Ellig and colleagues also provide multiple perspectives on performance measurement, analyzing transportation performance reports from Colorado, Connecticut, and Florida, and from Australia, New Zealand, and the United Kingdom (McTigue was a member of New Zealand's Parliament and its Cabinet, and also served as New Zealand's ambassador to Canada and the Caribbean). One insight is that other nations measure performance over longer periods than the United States, which requires annual reporting. Longer time frames may be particularly appropriate for policy areas such as education, the environment, and health, where changes take hold slowly. The long view also may ease pressures to focus on less meaningful measures that can be manipulated for political gain but do not have lasting impact on people's well-being.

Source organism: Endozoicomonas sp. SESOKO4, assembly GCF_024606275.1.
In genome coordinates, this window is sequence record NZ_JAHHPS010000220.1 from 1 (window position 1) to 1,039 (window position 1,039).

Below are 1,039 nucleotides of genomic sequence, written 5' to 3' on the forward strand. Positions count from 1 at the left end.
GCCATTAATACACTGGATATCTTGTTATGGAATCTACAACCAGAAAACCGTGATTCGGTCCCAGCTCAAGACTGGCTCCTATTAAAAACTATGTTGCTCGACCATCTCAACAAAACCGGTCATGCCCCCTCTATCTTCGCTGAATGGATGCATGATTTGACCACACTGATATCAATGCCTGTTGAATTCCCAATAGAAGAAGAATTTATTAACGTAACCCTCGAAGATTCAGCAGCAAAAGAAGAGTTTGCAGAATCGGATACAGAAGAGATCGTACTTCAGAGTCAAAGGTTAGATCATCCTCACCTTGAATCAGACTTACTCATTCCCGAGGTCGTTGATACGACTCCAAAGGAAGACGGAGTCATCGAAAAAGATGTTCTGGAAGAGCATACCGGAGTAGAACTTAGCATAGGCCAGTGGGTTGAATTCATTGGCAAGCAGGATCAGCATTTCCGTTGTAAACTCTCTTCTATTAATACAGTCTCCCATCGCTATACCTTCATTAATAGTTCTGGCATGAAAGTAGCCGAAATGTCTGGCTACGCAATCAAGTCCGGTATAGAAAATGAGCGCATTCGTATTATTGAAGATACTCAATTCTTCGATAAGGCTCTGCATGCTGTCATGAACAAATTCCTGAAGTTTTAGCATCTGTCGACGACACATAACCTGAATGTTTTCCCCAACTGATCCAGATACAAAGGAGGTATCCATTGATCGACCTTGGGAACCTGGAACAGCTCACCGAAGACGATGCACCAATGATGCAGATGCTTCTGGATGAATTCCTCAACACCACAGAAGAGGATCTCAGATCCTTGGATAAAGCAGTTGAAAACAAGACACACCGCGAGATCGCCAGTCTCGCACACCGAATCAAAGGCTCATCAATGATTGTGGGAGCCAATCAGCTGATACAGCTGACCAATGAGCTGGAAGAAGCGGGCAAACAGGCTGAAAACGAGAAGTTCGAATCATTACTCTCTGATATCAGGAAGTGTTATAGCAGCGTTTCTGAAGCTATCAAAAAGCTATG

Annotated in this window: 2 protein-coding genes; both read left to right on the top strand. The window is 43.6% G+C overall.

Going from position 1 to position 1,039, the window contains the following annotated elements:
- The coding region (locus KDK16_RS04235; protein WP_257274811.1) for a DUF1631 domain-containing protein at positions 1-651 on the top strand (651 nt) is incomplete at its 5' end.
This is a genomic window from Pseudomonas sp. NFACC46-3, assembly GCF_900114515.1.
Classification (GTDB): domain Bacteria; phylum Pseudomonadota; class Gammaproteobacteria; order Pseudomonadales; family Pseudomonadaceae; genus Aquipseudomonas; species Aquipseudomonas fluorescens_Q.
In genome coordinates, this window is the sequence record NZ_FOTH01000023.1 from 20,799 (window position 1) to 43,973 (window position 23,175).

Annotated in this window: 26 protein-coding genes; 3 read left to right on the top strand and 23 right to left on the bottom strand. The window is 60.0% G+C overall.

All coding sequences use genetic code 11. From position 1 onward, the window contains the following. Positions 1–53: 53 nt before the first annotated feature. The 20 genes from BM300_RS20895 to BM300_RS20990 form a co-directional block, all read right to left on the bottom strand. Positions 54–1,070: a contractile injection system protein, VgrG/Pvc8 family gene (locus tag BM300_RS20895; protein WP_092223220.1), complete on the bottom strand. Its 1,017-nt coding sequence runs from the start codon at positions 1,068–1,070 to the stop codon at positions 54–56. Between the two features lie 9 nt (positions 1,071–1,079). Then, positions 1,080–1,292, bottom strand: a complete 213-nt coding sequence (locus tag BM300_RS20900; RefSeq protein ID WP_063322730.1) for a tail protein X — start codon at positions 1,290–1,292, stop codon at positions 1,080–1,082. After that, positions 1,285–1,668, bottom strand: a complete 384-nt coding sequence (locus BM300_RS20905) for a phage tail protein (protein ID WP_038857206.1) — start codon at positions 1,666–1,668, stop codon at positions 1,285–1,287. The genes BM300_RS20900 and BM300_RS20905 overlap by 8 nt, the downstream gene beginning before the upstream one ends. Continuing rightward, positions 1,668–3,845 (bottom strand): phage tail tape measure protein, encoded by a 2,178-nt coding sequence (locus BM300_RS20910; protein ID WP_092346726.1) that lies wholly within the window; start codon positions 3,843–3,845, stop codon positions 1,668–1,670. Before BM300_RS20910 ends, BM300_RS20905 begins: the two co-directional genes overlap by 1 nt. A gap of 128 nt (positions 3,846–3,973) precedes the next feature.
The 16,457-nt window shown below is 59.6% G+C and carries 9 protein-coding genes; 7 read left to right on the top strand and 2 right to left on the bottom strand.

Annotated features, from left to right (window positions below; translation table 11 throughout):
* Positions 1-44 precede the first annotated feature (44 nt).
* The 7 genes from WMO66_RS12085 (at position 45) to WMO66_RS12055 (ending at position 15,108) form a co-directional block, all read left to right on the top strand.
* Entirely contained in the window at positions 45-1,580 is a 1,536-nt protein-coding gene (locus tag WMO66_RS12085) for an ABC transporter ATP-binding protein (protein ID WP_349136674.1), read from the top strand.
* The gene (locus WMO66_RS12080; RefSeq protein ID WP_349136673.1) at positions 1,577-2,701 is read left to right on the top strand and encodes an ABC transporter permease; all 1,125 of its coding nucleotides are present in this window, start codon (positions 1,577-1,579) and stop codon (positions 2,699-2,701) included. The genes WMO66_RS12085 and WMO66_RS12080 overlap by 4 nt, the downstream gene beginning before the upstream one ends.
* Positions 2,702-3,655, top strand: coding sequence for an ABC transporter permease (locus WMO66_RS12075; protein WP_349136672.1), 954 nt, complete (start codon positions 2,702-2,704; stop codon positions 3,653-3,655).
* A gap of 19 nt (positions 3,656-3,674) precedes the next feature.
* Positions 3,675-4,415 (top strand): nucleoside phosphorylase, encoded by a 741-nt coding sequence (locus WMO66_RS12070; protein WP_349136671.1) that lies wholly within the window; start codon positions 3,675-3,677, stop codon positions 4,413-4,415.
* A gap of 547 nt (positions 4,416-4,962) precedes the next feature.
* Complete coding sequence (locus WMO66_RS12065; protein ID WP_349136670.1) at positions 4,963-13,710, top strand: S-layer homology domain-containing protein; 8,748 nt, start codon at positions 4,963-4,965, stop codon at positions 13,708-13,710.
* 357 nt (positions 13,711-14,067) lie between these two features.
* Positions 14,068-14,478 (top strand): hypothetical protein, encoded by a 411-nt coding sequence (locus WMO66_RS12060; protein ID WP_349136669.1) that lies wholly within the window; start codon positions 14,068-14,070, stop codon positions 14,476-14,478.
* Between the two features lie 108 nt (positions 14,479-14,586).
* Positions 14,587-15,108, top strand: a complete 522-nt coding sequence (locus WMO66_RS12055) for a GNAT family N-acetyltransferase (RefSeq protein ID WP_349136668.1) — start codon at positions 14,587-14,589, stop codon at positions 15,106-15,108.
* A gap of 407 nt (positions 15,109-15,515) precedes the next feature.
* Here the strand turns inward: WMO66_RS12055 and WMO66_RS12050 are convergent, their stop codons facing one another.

An emphasis on democratic accountability (with a small "d") infuses the book. Ellig, McTigue, and Wray persuasively argue that government regulation and tax expenditures (the numerous credits, deductions, and exclusions that support a vast array of public interests and constituencies) should be subject to performance measurement and reporting because they represent major commitments of resources to serve public ends. More generally, the authors see strategic planning, performance measurement, and performance measurement as integral to transparency and integrity among public officials. They insist that government performance plans and reports candidly assess agency management challenges, disclose successes and failures, connect results with costs, and present plans to correct shortcomings.
Faith in Government Objectivity?